“Do you see what bullshit... hahahahaha!” Issam had scarcely gathered himself to speak. “What bullshit they feed these children on the street?” He addressed his friend loudly, his back to me. “Oh how glad I am that my two boys have parents to care for them. Believe me when I say that I have them in the best of our private schools: Rawdah. They are taught three languages, Abed, and the arts and sciences. And they want to stay here to serve their country even if all she can offer them is bread and butter. They will never say foolish things like him. They believe in the future of Lebanon and they will serve their leaders faithfully, not run around begging for visas because they ‘have nothing here’ as he said! How can you have nothing, you fool? He has obviously been corrupted—precisely why our country has been hampered for the past three decades, because of self-denying homeless cowards like him. Run off to America then! Off with you, coward!”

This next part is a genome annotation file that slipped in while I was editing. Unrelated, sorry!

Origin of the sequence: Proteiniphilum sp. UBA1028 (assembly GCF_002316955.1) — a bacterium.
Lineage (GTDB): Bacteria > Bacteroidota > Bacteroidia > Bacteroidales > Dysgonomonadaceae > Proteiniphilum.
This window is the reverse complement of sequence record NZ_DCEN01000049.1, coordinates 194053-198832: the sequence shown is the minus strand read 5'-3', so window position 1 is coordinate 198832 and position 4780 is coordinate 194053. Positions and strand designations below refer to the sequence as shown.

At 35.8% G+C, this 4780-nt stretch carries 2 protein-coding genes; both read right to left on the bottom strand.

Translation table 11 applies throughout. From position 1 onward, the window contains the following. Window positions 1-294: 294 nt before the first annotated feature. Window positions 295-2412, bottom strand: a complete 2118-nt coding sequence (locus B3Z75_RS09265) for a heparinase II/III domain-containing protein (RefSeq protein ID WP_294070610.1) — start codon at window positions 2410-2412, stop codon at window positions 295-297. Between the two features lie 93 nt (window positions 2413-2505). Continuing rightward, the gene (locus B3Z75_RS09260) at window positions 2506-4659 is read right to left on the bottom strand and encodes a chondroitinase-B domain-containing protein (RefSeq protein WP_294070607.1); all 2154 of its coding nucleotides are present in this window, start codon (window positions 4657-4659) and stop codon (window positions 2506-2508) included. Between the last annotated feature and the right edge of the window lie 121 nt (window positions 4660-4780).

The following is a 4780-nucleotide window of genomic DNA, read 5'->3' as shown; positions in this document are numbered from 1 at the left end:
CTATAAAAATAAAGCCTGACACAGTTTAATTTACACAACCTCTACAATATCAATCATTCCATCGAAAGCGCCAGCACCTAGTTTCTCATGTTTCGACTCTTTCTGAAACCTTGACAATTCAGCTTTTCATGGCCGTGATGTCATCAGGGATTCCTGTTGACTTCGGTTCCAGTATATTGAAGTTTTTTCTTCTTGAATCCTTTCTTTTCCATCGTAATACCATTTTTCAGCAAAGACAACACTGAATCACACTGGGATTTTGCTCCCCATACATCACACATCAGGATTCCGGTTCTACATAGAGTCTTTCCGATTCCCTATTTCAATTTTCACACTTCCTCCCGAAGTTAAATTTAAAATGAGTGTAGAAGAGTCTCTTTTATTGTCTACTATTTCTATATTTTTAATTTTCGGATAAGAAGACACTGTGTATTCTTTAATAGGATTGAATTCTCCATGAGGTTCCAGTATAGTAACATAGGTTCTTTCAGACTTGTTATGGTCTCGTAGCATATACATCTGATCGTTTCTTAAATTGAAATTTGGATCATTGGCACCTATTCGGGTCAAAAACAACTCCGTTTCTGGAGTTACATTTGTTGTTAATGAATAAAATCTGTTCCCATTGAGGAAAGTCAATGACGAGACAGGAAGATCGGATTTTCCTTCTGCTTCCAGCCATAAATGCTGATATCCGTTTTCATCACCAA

I lowered my eyes. The previous encounter with Dina had put my emotions in flux, and the way that mustachioed monster had insulted me (all the while talking about me as if I were not in his presence) wounded me the most.

He heaved a bronchial cough and went on more spitefully. “Who let this filth into my house anyway?”

“Your mother!” I cried impetuously, bursting from my chair.

He stormed at me in a flash and tugged me violently by the collar of my shirt. I thrust my elbow into his stomach but the fat glutton had drunk himself numb. He dragged me outside to the landing and, shouting profanely, leveled me to the floor. Abed came running after us.

“Why do you do this to the boy? He did you no harm.” He spoke rather calmly.

I heard no more after that, since by then Mr. Issam had thrown me out and slammed the door.